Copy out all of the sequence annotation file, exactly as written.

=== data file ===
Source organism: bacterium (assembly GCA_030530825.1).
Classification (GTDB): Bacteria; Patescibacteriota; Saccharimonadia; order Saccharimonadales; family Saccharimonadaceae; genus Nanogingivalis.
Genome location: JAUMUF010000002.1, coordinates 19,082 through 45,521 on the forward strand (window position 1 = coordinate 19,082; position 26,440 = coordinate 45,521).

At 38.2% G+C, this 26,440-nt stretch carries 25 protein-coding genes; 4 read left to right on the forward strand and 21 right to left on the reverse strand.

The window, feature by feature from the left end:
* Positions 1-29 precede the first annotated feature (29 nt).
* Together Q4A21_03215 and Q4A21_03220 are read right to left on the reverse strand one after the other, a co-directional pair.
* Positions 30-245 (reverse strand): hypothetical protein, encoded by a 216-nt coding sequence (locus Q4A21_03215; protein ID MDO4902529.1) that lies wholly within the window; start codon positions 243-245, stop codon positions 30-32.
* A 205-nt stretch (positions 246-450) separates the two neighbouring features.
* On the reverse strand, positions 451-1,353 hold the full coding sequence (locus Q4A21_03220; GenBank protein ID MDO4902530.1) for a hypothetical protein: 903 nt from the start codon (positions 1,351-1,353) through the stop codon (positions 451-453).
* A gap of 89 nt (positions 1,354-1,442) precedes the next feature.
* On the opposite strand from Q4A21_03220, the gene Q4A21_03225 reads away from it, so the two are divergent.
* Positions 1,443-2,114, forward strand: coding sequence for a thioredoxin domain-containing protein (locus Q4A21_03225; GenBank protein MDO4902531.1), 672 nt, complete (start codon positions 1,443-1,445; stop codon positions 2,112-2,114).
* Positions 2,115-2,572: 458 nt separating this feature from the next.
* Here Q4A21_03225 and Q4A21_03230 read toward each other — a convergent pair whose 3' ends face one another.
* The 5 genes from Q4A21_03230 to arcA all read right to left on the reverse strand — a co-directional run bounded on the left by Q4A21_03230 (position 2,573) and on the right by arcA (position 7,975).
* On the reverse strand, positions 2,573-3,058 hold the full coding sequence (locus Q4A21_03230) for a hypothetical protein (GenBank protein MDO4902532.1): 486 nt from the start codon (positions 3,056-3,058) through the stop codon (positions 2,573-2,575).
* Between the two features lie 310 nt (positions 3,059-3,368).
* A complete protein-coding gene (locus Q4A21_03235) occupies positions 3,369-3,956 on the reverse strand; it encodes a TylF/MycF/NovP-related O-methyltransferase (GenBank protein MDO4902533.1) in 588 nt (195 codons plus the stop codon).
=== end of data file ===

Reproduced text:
Source organism: bacterium (assembly GCA_030530825.1).
Classification (GTDB): Bacteria; Patescibacteriota; Saccharimonadia; order Saccharimonadales; family Saccharimonadaceae; genus Nanogingivalis.
Genome location: JAUMUF010000002.1, coordinates 19,082 through 45,521 on the forward strand (window position 1 = coordinate 19,082; position 26,440 = coordinate 45,521).

At 38.2% G+C, this 26,440-nt stretch carries 25 protein-coding genes; 4 read left to right on the forward strand and 21 right to left on the reverse strand.

The window, feature by feature from the left end:
* Positions 1-29 precede the first annotated feature (29 nt).
* Together Q4A21_03215 and Q4A21_03220 are read right to left on the reverse strand one after the other, a co-directional pair.
* Positions 30-245 (reverse strand): hypothetical protein, encoded by a 216-nt coding sequence (locus Q4A21_03215; protein ID MDO4902529.1) that lies wholly within the window; start codon positions 243-245, stop codon positions 30-32.
* A 205-nt stretch (positions 246-450) separates the two neighbouring features.
* On the reverse strand, positions 451-1,353 hold the full coding sequence (locus Q4A21_03220; GenBank protein ID MDO4902530.1) for a hypothetical protein: 903 nt from the start codon (positions 1,351-1,353) through the stop codon (positions 451-453).
* A gap of 89 nt (positions 1,354-1,442) precedes the next feature.
* On the opposite strand from Q4A21_03220, the gene Q4A21_03225 reads away from it, so the two are divergent.
* Positions 1,443-2,114, forward strand: coding sequence for a thioredoxin domain-containing protein (locus Q4A21_03225; GenBank protein MDO4902531.1), 672 nt, complete (start codon positions 1,443-1,445; stop codon positions 2,112-2,114).
* Positions 2,115-2,572: 458 nt separating this feature from the next.
* Here Q4A21_03225 and Q4A21_03230 read toward each other — a convergent pair whose 3' ends face one another.
* The 5 genes from Q4A21_03230 to arcA all read right to left on the reverse strand — a co-directional run bounded on the left by Q4A21_03230 (position 2,573) and on the right by arcA (position 7,975).
* On the reverse strand, positions 2,573-3,058 hold the full coding sequence (locus Q4A21_03230) for a hypothetical protein (GenBank protein MDO4902532.1): 486 nt from the start codon (positions 3,056-3,058) through the stop codon (positions 2,573-2,575).
* Between the two features lie 310 nt (positions 3,059-3,368).
* A complete protein-coding gene (locus Q4A21_03235) occupies positions 3,369-3,956 on the reverse strand; it encodes a TylF/MycF/NovP-related O-methyltransferase (GenBank protein MDO4902533.1) in 588 nt (195 codons plus the stop codon).